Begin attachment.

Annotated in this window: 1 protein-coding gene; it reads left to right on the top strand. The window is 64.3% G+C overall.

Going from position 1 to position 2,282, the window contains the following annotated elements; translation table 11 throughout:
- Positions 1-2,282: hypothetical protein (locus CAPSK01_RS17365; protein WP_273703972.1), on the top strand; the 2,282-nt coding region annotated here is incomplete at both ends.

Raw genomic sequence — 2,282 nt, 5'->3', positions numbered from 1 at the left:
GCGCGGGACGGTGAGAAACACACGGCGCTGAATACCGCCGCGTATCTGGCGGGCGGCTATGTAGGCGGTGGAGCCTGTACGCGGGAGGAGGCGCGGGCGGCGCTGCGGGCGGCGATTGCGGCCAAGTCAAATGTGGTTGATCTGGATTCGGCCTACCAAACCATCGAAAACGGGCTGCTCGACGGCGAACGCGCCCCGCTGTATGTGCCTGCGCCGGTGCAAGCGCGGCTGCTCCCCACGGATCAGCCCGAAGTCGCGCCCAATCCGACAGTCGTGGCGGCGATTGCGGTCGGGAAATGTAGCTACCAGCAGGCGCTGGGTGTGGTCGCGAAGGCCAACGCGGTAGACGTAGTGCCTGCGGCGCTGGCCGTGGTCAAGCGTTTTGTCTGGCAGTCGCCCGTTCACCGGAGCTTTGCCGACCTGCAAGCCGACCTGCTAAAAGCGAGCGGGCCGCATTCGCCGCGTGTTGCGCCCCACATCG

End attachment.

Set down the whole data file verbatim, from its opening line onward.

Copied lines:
Annotated in this window: 1 protein-coding gene; it reads left to right on the top strand. The window is 64.3% G+C overall.

Going from position 1 to position 2,282, the window contains the following annotated elements; translation table 11 throughout:
- Positions 1-2,282: hypothetical protein (locus CAPSK01_RS17365; protein WP_273703972.1), on the top strand; the 2,282-nt coding region annotated here is incomplete at both ends.

Raw genomic sequence — 2,282 nt, 5'->3', positions numbered from 1 at the left:
GCGCGGGACGGTGAGAAACACACGGCGCTGAATACCGCCGCGTATCTGGCGGGCGGCTATGTAGGCGGTGGAGCCTGTACGCGGGAGGAGGCGCGGGCGGCGCTGCGGGCGGCGATTGCGGCCAAGTCAAATGTGGTTGATCTGGATTCGGCCTACCAAACCATCGAAAACGGGCTGCTCGACGGCGAACGCGCCCCGCTGTATGTGCCTGCGCCGGTGCAAGCGCGGCTGCTCCCCACGGATCAGCCCGAAGTCGCGCCCAATCCGACAGTCGTGGCGGCGATTGCGGTCGGGAAATGTAGCTACCAGCAGGCGCTGGGTGTGGTCGCGAAGGCCAACGCGGTAGACGTAGTGCCTGCGGCGCTGGCCGTGGTCAAGCGTTTTGTCTGGCAGTCGCCCGTTCACCGGAGCTTTGCCGACCTGCAAGCCGACCTGCTAAAAGCGAGCGGGCCGCATTCGCCGCGTGTTGCGCCCCACATCG